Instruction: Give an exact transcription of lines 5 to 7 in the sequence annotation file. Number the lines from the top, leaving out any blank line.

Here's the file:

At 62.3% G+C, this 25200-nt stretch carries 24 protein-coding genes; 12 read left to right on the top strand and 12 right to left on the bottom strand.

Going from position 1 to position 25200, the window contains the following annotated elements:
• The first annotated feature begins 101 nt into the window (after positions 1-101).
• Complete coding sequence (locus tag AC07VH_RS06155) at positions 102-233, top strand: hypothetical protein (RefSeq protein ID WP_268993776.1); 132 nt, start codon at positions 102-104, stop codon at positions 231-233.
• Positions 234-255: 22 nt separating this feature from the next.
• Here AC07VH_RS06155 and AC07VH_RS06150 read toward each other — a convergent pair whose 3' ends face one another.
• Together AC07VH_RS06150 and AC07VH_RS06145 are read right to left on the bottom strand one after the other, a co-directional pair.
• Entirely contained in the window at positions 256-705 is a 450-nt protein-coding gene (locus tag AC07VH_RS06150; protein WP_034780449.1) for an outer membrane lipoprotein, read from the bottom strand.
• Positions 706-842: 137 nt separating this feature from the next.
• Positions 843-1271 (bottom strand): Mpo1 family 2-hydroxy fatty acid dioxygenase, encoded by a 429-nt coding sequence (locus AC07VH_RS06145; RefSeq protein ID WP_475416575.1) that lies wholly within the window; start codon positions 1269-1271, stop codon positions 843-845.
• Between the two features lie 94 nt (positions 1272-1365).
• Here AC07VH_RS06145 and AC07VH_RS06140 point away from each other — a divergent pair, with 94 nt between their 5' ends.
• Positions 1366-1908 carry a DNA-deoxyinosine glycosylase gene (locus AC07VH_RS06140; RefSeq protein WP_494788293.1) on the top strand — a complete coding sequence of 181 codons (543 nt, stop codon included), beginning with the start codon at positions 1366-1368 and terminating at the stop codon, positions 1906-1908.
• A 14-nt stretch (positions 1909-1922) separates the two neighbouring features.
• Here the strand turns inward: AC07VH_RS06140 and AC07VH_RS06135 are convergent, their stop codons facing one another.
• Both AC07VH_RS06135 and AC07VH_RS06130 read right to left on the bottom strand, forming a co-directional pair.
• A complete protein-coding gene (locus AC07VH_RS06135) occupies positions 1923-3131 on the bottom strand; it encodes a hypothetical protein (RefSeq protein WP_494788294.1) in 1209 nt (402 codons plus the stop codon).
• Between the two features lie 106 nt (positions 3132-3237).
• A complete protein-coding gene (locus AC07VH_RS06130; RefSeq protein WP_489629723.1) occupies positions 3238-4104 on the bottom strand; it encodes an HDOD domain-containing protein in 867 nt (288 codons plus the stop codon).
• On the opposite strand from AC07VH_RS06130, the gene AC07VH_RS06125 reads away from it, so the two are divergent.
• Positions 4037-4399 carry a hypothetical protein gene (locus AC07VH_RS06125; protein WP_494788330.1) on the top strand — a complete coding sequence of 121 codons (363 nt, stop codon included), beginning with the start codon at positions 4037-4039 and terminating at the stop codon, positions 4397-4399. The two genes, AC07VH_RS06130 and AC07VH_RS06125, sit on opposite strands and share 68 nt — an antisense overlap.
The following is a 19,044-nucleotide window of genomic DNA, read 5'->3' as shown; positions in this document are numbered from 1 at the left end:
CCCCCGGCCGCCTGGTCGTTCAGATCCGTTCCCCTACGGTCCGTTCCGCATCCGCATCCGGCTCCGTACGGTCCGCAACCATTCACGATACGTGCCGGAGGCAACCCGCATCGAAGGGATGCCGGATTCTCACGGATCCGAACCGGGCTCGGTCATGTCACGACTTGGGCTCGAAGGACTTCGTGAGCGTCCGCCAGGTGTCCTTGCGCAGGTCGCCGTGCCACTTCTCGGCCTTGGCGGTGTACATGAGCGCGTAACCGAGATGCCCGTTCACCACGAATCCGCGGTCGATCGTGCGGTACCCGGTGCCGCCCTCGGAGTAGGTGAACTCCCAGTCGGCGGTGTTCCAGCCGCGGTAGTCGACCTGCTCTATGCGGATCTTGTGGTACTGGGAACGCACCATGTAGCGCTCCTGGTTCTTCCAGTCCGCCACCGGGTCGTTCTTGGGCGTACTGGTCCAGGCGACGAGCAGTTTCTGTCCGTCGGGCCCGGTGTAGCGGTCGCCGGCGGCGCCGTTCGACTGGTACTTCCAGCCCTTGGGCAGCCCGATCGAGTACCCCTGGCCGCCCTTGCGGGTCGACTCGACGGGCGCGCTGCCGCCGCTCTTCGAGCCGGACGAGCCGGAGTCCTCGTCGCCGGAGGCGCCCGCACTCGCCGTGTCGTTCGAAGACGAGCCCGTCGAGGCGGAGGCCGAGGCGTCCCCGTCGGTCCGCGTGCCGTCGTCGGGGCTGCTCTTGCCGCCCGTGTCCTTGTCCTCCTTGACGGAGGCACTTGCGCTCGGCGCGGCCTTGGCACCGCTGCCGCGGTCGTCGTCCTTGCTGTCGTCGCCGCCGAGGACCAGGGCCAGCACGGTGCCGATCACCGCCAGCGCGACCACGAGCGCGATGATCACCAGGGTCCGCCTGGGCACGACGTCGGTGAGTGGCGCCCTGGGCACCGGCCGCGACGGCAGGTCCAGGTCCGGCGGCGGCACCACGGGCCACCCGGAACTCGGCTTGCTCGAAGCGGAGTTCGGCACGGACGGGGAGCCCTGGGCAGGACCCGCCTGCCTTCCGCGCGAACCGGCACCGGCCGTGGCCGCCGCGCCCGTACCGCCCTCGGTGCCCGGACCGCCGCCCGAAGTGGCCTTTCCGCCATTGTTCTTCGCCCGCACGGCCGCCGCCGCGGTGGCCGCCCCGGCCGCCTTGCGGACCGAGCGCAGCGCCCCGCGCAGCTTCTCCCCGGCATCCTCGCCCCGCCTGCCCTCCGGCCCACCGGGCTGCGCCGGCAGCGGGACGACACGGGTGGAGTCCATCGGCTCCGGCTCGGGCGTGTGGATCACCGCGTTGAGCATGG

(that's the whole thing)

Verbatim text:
• Positions 234-255: 22 nt separating this feature from the next.
• Here AC07VH_RS06155 and AC07VH_RS06150 read toward each other — a convergent pair whose 3' ends face one another.
• Together AC07VH_RS06150 and AC07VH_RS06145 are read right to left on the bottom strand one after the other, a co-directional pair.